Proverbs makes mention of the instruction (1:8; 4:1; 13:1), the law (1:8; 4:2; 6:20), the teaching (4:4, 11; 31:1), and the commandments (2:1; 4:4; 6:20) of father and mother.  The parents plead with the son to attend to their words; to incline his ear to their sayings; to let them not depart from his eyes; to keep them in the midst of his heart (4:20-21; see also 7:1-5; 7:24; 23:26).  The end objective is for the son to be guided by the voice of his parents’ instruction, even when mother and father are no longer present: When thou goest, it shall lead thee; when thou sleepest, it shall keep thee; and when thou awakest, it shall talk with thee. For the commandment is a lamp; and the law is light; and reproofs of instruction are the way of life (6:22-23).
The Enticement of Sinners
This instruction is so important, for sinners will always be enticing us to join them (1:10).  For they sleep not, except they have done mischief; and their sleep is taken away, unless they cause some to fall (4:16).
The book of Proverbs speaks against numerous sins of the tongue: these include lying, deceit, false witness, talebearing, whispering, backbiting, flattery, and boasting.  It condemns that speech which is froward or perverse. 
Lying, Deceit, False Witness
The Lord hates a lying tongue (6:17), and so does a righteous man (13:5).  Lying lips (12:22) and the false witness that speaks the lies (6:19) are said to be an abomination unto God.  He calls the liar and the slanderer a fool (10:18).  The liar’s judgment is certain, for Proverbs says that a lying tongue is but for a moment (12:19).  Twice it states that a false witness shall not be unpunished, and he that speaketh lies shall perish (21:28) and not escape (19:5, 9).  According to Proverbs, the root of lying is hatred (10:18; 26:24, 26, 28).  Over and over the book warns us to recognize and avoid the false, deceitful witness and his lying, deceitful words (12:5; 12:17; 14:5; 14:8; 14:25; 25:18; 26:18-19; 30:8).  It also urges not to engage in the sinful practice (17:17; 20:17; 24:28).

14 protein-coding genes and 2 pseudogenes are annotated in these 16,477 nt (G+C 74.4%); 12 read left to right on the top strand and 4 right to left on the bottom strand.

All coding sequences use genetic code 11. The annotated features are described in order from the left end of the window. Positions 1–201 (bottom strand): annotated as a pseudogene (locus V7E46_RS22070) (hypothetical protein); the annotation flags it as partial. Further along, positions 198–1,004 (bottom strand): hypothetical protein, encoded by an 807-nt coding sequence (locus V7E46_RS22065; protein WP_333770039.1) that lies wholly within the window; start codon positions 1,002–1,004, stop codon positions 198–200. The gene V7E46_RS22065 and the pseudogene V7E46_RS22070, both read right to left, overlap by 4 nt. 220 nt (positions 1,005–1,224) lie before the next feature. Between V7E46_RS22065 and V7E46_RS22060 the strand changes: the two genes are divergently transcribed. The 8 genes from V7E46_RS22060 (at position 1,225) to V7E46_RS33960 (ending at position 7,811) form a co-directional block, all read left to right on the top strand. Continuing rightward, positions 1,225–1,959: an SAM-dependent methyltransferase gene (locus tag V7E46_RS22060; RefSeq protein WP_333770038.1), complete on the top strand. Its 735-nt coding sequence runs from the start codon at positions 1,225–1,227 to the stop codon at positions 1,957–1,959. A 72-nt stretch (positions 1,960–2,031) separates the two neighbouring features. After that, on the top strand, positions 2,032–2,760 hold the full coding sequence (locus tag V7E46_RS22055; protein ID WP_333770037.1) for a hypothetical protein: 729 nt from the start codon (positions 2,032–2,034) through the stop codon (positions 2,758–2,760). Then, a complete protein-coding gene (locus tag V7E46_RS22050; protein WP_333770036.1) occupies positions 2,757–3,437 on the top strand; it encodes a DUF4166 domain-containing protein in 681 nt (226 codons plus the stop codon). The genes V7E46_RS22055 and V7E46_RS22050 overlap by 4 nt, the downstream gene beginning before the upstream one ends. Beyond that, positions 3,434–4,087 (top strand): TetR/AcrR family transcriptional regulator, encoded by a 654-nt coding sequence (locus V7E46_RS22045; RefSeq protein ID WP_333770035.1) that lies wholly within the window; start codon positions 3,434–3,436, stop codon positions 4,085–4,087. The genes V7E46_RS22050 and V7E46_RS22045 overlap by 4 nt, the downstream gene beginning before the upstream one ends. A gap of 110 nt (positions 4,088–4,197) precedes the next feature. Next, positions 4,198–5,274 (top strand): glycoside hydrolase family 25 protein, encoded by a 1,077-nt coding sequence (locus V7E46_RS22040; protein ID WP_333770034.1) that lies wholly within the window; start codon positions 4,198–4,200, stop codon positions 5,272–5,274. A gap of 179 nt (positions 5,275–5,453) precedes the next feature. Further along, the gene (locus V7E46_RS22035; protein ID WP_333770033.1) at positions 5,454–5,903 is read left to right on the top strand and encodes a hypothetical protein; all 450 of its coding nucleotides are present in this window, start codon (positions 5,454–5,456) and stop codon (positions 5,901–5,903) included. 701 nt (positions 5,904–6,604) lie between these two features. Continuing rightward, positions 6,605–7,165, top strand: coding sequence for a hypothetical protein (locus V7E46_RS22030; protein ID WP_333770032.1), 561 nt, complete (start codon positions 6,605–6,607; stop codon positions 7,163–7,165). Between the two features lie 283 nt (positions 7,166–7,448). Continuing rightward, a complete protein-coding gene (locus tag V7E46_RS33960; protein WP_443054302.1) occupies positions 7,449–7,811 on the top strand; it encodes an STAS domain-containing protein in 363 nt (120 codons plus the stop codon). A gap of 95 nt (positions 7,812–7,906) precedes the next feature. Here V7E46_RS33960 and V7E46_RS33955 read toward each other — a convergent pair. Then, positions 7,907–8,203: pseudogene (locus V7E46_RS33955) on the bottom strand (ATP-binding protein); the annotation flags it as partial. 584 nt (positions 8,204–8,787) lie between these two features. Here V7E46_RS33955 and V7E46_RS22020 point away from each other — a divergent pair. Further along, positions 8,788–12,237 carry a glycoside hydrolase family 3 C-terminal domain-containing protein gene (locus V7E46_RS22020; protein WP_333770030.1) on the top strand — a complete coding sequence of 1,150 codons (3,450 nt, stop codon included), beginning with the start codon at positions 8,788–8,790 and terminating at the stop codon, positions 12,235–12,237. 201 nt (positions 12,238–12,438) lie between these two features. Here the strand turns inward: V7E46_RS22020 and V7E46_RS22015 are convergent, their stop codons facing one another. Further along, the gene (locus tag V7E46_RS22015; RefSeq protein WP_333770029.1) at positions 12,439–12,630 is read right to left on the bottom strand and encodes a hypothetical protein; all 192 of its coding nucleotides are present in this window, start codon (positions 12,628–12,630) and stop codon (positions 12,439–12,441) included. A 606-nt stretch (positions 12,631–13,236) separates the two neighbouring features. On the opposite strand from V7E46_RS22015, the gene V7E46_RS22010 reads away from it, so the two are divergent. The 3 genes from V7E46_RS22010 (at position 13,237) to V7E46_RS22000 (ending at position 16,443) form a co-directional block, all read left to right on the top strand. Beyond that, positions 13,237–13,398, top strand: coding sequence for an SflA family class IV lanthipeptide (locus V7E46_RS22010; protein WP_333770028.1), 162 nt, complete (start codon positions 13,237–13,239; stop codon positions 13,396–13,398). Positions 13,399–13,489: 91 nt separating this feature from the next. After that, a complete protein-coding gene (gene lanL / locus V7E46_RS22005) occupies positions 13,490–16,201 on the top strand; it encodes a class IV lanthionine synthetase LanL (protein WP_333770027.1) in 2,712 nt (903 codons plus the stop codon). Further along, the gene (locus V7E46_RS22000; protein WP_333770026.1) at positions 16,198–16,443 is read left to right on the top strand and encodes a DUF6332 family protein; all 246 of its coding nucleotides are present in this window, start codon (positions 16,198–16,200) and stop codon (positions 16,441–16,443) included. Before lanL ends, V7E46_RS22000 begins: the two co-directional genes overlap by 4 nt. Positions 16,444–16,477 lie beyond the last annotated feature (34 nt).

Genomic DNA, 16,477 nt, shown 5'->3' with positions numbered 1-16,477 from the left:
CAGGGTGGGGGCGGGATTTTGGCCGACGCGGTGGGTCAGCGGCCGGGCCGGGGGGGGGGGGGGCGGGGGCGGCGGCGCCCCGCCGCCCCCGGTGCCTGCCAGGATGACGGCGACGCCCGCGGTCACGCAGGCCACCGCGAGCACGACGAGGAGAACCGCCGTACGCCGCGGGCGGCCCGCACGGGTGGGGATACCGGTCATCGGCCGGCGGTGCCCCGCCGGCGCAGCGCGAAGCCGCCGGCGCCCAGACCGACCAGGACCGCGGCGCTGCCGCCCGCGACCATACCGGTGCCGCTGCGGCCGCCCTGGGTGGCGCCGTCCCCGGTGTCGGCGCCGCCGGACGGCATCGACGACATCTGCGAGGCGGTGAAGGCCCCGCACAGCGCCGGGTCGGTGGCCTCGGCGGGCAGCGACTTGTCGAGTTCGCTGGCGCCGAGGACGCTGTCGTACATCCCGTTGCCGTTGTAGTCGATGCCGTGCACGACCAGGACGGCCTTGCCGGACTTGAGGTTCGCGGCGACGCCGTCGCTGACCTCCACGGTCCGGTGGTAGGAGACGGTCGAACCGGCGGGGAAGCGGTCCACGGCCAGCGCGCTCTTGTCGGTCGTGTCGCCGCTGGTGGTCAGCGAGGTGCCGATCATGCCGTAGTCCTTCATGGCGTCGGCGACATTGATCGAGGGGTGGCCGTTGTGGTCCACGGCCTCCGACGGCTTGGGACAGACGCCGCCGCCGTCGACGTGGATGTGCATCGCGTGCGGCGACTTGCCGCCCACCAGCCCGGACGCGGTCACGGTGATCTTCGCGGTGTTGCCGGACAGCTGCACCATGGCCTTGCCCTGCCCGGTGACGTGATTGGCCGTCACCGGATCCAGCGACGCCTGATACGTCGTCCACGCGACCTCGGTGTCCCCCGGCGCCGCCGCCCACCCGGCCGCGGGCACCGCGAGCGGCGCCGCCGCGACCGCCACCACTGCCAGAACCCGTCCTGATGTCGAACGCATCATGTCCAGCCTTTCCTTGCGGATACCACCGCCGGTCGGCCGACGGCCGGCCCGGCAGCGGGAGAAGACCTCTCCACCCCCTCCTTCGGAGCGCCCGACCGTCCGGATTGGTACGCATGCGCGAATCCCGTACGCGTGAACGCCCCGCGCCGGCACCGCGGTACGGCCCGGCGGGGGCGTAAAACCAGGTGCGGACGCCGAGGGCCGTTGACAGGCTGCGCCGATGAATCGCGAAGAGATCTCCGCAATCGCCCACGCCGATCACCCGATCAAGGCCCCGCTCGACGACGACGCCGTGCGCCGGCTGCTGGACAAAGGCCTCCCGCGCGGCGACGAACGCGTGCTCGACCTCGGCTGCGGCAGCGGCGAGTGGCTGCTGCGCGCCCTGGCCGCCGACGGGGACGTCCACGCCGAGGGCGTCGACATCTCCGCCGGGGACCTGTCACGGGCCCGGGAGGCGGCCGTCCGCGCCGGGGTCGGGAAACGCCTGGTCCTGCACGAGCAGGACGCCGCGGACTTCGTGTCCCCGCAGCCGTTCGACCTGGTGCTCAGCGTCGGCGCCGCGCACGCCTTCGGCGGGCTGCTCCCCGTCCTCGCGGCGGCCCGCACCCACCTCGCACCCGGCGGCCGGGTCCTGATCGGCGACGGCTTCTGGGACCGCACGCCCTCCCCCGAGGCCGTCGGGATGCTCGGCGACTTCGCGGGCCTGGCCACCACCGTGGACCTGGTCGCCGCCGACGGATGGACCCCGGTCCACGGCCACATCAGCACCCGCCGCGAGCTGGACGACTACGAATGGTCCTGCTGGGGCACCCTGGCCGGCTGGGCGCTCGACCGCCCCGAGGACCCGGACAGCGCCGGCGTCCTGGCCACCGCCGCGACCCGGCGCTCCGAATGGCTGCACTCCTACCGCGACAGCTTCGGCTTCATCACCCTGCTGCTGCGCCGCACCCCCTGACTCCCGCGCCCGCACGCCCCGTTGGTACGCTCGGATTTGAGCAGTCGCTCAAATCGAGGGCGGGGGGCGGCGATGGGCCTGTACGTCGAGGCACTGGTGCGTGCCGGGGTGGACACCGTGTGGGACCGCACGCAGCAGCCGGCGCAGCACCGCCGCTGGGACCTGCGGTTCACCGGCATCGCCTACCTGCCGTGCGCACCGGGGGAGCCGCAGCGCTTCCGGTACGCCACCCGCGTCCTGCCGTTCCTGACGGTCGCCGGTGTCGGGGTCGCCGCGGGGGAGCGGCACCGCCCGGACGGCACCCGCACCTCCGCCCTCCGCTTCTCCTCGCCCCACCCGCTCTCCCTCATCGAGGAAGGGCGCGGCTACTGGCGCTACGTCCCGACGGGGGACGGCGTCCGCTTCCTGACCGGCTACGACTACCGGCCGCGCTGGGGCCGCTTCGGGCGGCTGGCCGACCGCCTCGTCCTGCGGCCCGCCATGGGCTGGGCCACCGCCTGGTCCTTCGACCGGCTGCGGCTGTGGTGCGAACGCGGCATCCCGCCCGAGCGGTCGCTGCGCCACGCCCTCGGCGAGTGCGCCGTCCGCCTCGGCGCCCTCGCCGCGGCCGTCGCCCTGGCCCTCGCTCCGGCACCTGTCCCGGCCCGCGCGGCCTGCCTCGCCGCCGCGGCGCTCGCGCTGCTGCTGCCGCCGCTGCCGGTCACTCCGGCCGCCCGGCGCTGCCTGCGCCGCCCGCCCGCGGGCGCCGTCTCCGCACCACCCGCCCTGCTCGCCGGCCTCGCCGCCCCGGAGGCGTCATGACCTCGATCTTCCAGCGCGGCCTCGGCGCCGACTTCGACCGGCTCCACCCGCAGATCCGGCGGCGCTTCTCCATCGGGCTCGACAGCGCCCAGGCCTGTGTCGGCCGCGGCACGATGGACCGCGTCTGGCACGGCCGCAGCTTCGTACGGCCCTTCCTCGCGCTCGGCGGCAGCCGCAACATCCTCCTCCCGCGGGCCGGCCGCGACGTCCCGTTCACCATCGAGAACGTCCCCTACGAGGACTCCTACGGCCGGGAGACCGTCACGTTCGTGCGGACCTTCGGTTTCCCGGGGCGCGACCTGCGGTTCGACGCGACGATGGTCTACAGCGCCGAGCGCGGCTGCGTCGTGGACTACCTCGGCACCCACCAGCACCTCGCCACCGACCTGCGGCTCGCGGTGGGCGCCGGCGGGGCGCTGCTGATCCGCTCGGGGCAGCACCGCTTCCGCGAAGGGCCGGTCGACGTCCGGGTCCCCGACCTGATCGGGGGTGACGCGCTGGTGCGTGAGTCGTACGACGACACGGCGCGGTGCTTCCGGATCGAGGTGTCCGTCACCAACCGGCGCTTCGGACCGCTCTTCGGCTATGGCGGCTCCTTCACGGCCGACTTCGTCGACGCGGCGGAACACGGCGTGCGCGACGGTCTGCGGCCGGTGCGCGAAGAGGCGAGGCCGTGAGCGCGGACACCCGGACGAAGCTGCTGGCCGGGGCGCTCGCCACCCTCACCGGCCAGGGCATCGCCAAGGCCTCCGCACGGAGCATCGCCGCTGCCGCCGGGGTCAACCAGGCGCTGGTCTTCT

Talebearing, Whispering, Backbiting
A prudent man conceals knowledge (12:23), but a talebearer reveals secrets (11:13; 20:19).  His words are as deep wounds (18:8; 26:22).  They kindle strife (26:20) and separate very friends (16:28; 17:9).  Proverbs instructs us not to accuse a servant to his master (30:10) but to debate our cause with our neighbor himself (25:9) and to use an angry countenance to drive away the backbiting tongue (25:23).
We have already seen that the strange woman is characterized by her flattery (6:24 et al).  Further, Proverbs states that because a flattering mouth works ruin (26:28), we must not meddle with him that flatters with his lips (20:19).
How prevalent is this sin that Proverbs condemns!  Most men do indeed proclaim their own goodness (20:6), but Proverbs would have us allow our praise to come from the lips of others (27:1-2).